24. Schomburg Center for Research in Black Culture Part of the city’s library system, the country’s largest collection of documents, books, recordings and photographs related to the African-American experience, the Schomburg Center also hosts free exhibits.

25. Socrates Sculpture Park On the East River, overlooking Roosevelt Island and the Upper East Side, the Socrates Sculpture Park, a former dump site, now has interesting art installations, light shows and movies on Wednesdays in summer.

26. Staten Island Ferry Everyone wants to see the Statue of Liberty. Ferry tours there start at $12. But the Staten Island Ferry for commuters, cutting across the New York Harbour, is absolutely free and has long held the distinction as the single greatest free attraction on the Eastern Seaboard. Around since 1905, the ferry carries 19 million across the harbour each year. Technically for transport in between Staten Island and Manhattan, most visitors simply hop back on to get back to New York. It never gets old.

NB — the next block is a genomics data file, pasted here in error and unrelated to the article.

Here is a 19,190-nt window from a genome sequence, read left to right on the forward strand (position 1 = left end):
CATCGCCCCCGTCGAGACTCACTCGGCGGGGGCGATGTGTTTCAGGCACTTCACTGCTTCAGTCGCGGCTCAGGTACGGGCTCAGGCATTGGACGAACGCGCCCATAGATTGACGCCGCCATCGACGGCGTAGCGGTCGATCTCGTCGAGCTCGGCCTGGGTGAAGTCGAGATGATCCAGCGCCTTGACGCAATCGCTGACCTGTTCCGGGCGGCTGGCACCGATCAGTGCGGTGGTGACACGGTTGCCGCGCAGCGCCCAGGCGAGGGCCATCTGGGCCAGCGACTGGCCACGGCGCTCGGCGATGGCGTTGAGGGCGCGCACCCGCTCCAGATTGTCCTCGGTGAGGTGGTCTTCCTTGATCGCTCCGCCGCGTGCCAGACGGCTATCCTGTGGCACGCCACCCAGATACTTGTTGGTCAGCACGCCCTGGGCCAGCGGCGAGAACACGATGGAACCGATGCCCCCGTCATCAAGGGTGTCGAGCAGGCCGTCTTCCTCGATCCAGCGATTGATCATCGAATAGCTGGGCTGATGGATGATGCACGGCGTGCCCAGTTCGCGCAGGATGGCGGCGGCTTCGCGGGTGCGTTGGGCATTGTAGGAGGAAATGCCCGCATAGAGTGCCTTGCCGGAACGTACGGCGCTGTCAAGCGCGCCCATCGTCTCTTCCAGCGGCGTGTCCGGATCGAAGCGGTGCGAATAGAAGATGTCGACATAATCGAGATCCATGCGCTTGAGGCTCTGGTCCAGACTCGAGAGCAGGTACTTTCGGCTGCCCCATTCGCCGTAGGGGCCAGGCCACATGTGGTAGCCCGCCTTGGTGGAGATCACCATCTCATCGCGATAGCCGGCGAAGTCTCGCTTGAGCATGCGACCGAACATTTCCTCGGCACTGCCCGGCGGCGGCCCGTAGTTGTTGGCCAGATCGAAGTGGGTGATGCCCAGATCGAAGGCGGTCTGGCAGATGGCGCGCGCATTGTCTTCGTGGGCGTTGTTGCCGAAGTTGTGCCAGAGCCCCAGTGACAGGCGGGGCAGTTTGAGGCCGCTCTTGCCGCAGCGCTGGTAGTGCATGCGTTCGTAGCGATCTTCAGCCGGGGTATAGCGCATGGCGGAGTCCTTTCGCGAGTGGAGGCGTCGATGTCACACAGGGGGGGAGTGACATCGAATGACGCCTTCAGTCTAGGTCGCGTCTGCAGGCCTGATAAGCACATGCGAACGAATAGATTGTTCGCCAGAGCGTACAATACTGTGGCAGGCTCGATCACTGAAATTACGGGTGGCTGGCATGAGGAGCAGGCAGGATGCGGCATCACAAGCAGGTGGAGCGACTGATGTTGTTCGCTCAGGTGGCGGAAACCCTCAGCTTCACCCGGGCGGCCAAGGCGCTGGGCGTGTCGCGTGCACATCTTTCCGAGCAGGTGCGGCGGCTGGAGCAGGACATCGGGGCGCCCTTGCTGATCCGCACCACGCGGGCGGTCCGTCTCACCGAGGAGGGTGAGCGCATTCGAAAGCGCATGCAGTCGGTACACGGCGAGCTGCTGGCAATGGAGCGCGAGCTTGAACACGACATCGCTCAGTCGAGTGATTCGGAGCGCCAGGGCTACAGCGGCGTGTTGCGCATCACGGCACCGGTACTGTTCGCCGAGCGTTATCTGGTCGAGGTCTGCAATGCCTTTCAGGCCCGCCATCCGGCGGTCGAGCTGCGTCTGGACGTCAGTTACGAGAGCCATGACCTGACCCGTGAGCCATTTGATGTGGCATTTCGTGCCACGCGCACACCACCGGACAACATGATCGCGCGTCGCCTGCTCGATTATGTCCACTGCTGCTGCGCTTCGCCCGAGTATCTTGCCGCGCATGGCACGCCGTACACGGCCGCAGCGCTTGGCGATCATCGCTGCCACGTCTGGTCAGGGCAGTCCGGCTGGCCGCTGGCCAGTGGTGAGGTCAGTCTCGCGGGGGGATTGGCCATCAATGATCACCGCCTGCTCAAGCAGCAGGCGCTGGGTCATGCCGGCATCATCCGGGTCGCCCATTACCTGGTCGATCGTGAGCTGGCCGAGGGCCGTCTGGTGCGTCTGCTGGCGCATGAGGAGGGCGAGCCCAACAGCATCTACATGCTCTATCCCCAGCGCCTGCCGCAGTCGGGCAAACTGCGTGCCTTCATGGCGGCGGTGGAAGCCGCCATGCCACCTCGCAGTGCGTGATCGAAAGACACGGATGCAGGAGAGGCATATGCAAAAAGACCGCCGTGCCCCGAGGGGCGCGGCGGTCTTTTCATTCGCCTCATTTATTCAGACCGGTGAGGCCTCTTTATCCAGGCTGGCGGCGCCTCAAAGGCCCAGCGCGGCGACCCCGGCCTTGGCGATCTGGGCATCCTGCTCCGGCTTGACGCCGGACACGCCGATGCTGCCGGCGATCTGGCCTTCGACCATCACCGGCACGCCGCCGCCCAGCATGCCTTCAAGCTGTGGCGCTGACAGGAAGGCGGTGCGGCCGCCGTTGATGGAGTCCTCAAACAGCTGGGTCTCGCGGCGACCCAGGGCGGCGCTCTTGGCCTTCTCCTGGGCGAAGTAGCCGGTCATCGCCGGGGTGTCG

Free attractions at scheduled times.

28. Brooklyn Botanic Garden Free Tuesday, and 10 am to noon Saturday.

29. Brooklyn Museum Free first Saturday of the month, when there is a big wine tasting and DJ parties that draw half the neighbourhood.

30. Bronx Zoo Pay what you wish on Wednesday.

31. El Museo del Barrio Free the third Saturday of the month.

32. Isamu Noguchi Garden Museum Pay what you wish, first Friday of the month.

33. Museum of Modern Art Entry is free 4pm to 8pm on Friday. Gets busy.

35. Neue Galerie Free 6 pm to – 8 pm the first Friday of the month.

36. New York Botanical Garden Free Wednesday, 10 am to noon Saturday.

37. New York Historical Society Pay what you wish, 6 pm to 8 pm Friday.

38. South Street Seaport Museum Free the third Friday of every month.

40. Wave Hill Free 9 am to noon Tuesday and Saturday.